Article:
Meal plans and access to health coach are further complemented by personalized meals that are delivered fresh to your door – for extra cost of course. Working with biometric devices such as Fitbit, participants can use their devices to monitor their progress and enable Habit staff to input any changes to plans/meals as needed.

Why it’s HOT:

  • this is a business model around hyper personalization, based on individual biological make up, can’t get more personal that this.
  • there will be the growth of converging science/nutrition/data to create consumer facing products and services.
  • Habit was valued at $210 bil by Morgan Stanley Research for its meal-delivery services – with the potential to disrupt and clearly differentiate itself from Blue Apron and other food delivery services.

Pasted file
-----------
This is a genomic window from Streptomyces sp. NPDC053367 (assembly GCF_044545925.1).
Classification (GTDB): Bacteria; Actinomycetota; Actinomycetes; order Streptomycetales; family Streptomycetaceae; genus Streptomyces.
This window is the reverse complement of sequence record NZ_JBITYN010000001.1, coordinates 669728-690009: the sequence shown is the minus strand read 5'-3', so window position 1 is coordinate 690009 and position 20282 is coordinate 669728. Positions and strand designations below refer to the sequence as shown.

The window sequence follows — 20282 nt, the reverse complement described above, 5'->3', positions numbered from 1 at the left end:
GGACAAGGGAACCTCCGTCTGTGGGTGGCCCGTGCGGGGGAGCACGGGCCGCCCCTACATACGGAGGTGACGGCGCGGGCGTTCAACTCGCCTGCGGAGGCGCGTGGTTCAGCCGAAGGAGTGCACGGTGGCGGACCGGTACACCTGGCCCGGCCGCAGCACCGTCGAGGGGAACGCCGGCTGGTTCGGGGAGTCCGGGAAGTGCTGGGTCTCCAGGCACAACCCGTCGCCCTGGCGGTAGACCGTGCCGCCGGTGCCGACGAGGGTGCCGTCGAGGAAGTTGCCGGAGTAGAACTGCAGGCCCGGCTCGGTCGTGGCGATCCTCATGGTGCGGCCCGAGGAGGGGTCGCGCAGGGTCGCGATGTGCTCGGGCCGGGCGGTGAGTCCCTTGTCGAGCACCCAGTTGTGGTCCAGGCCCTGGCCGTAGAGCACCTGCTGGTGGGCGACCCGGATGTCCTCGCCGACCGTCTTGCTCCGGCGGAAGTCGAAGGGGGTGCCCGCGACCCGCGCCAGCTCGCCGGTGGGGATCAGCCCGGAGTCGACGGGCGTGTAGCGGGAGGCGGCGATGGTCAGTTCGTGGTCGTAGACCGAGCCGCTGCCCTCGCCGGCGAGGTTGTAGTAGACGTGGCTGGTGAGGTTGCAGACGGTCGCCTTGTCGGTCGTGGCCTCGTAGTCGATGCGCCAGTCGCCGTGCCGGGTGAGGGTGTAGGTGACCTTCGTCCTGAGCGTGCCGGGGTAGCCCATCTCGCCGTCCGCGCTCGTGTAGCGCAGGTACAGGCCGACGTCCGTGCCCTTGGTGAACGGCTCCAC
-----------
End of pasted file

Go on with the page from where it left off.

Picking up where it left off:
Swipe right for bacon

Not only can you swipe right or left on your smartphone for a date, now you can swipe for food. In a new app called Tender, users swipe to indicate whether they like a particular recipe.  Swipe right to indicate yes and the recipe gets saved to your file, which can then be accessed by a menu which allows you to filter your search. Swipe left and it disappears.

Modeled after Tinder, the photos show delicious food and inspire users to save them or not. “Food is about more than just calories, it is art,” claims Tender, as reported on psfk.com. This is what inspired the team behind Tender to create an app that will make it very easy for users to find the most beautiful and mouth-watering culinary creations on the internet.”

The app is simple to use. Only available through the Google Play Store or The App Store, you can sign in or log in via Facebook. Then let your culinary fancy take over and start saving beautiful recipes like Bacon Jam or Citrus Pulled Pork Tacos.